Drug checking is a free and legal process that helps people find out what’s really in their drugs, so they can make informed decisions about if, when and how they take those drugs.
The Level is run by the NZ Drug Foundation, and 2022 was our first full year as a licensed drug checking provider. We ran 73 clinics and checked 1720 samples. That’s a whole lot of drug harm reduction!
We work alongside two other brilliant organisations that provide public drug checking – KnowYourStuffNZ, who pioneered the service, and the New Zealand Needle Exchange. Science lab ESR provides invaluable confirmatory testing and extra scientific services.
We ran clinics right across the country. If you're looking for drug checking near you, head to our calendar.
Here's what we found at our drug checking clinics in 2022.
A third of drugs were completely or partially different from what people thought
Most people thought they had MDMA…
MDMA was the most common drug people thought they had - making up 59% of the total samples that people brought in for us to test.
The next most common presumed drugs were amphetamines at 5% (methamphetamine 4%, other amphetamines 1%), cocaine at 5%, ketamine at 4%, LSD at 4% and cannabis at 4%.
…and MDMA was the most commonly found substance.
But we also found concerning substances, such as:
25B-NBOH and other possible NBOMes:
Drug checking at Rhythm & Vines festival found 25B-NBOH sold as LSD. 25B-NBOH is a potent stimulant and psychedelic related to NBOMe, a group of substances that has been linked to multiple deaths overseas. We put out some more info on 25B-NBOH on our social media channels.
Isopropylbenzylamine in meth:
Isopropylbenzylamine can be mixed with or used as a substitute for meth. Isopropylbenzylamine may produce headaches and other uncomfortable effects.
Novel synthetic cathinones like cyputylone and d-tertylone:
Cathinones are a group of stimulants, often sold as MDMA. New synthetic cathinones are concerning because their effects and risks aren’t well documented.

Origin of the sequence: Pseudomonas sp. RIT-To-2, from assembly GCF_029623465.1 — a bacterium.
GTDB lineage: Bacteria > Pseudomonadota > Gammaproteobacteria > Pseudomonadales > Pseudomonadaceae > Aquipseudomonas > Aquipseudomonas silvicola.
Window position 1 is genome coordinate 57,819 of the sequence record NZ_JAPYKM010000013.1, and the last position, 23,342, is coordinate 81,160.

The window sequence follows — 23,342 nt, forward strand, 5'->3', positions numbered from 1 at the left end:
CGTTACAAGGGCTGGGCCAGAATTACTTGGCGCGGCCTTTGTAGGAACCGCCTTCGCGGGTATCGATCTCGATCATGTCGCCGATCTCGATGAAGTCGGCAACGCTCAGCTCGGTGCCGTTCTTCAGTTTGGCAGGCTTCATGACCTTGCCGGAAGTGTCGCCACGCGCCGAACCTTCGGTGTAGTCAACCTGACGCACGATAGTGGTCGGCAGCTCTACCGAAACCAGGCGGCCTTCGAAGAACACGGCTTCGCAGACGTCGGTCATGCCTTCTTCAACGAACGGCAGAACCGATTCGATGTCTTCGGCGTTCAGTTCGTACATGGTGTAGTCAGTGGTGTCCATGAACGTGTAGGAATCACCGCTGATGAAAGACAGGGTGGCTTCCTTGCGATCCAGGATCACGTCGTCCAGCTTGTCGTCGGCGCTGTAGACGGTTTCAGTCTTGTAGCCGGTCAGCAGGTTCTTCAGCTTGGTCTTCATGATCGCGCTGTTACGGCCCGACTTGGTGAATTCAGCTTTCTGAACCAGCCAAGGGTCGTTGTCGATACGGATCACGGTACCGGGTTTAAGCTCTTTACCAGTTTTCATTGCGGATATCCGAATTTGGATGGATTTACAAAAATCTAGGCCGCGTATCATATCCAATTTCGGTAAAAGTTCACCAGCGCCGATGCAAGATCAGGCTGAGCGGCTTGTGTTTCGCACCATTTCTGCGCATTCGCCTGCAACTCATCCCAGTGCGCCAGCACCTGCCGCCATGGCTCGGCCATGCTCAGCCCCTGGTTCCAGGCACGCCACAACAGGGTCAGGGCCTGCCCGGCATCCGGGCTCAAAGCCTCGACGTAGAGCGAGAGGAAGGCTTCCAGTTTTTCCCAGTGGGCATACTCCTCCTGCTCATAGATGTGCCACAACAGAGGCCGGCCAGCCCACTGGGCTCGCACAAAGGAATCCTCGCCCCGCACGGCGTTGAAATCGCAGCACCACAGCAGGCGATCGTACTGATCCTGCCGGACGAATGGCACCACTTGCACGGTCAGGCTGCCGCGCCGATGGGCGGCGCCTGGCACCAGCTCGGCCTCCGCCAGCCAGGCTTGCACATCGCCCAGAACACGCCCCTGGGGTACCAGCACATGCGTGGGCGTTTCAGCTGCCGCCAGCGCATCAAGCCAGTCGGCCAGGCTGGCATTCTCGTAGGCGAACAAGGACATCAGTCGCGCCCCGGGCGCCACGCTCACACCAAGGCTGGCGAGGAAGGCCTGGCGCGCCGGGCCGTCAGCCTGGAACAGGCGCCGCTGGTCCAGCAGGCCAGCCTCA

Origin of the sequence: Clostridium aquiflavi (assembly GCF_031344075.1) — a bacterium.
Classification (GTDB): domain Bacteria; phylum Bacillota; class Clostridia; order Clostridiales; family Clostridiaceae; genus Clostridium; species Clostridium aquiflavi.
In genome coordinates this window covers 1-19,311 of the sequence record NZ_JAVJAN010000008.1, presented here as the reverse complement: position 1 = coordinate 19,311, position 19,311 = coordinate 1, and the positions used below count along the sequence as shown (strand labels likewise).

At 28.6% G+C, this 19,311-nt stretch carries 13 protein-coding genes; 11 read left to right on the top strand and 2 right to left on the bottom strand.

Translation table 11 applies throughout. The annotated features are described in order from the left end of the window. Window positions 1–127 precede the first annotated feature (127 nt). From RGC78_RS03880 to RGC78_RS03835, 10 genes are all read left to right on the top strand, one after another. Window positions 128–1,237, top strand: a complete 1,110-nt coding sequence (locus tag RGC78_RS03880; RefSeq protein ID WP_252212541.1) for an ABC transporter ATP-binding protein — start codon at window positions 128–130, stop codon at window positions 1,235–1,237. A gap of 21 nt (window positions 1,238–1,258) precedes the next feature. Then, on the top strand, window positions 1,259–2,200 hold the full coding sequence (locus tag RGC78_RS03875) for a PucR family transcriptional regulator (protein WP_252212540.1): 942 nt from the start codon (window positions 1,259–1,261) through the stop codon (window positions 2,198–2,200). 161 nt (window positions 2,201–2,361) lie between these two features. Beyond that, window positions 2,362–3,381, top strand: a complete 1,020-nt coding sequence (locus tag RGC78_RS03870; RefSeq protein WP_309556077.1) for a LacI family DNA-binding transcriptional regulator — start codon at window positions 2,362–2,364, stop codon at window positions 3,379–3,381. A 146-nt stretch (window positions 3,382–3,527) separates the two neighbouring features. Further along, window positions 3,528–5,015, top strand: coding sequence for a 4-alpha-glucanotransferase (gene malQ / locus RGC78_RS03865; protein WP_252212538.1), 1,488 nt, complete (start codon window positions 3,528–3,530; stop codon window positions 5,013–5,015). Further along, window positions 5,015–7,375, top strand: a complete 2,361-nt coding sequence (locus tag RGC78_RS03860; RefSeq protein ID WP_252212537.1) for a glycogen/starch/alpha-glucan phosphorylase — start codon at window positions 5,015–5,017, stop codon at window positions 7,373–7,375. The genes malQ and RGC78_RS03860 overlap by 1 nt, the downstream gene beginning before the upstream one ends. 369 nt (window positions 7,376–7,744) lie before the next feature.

Novel benzodiazepines (benzos):
Benzodiazepines are a group of depressant drugs. Some benzodiazepines can be prescribed by a doctor. Novel benzodiazepines are active in very tiny doses, which can pose a risk of overdose.
46% of people said they wouldn’t take a drug after finding out it wasn’t what they expected.
People take drugs in all kinds of ways.
One of the questions we ask people is how they might use their drug if they choose to take it.
Most people (61%) said they would swallow it - either by itself, in a capsule, in a drink or parachuting (wrapping the substance in something like rice paper and swallowing it).
19% said they would snort the drug. 5% would smoke or vape, 5% did not answer, 4% would take sublingually (under the tongue), 3% would inject, 2.5% were unsure and 0.5% would take transdermally (on the skin, for substances that can be absorbed this way).
Remember, most of our samples were of MDMA - which affects the overall stats on how people are taking drugs. However you're using, there are always ways to be safer, which leads us to...
People take measures to keep themselves safer when taking drugs.
Every client who accesses our service has a harm reduction conversation with our team. Here are the most common ways people told us they’d reduce drug harm:
- 29% told us that they would test any other substances they were using
- 29% told us that they would now take a lower dose than they had originally thought
- 27% told us that they would avoid mixing with alcohol, other drugs or medicines
- 23% told us they would use with other people around or a ‘trip sitter’
- 19% told us they would now use a lower risk method of use
- 15% told us that they would do more research on the substance before taking it
- 8% told us that they would not re-dose (take more after taking their first dose) at all
(Note: most people said they’d do more than one of these - ka rawe!).
Thanks for bringing us your drugs to check!
Not only does drug checking help you make informed decisions about the drugs you're planning to take, it helps us keep an eye on trends and concerning drugs coming through the market. So if you've come along to a drug checking clinic in 2022, thank you! We couldn't do it without you, and we love chatting to you about staying safer.
Read the full report for more info, including common fillers and drug-specific data for MDMA, meth, coke, ketamine and acid.
Download the full report here.
What is Lemon Tekking?
It’s mushroom foraging season here in Aotearoa and we’ve been hearing from a growing number of people who are trying lemon tekking, so we wanted to explore what it is, why people are doing it, and how you can stay safer if you’re trying it out.
What New Zealanders are Googling about: Shrooms
This week we’re starting a new series of articles where we answer the most common questions New Zealanders are asking Google about drugs.
Blue meanies and gold tops: Shroom safety tips from an ecologist
It's getting dark early, the days are getting colder, and it’s been raining. If all that rain has you thinking about foraging for magic mushrooms, the first thing we’d tell you is don’t go it alone – find someone who can help identify your shrooms.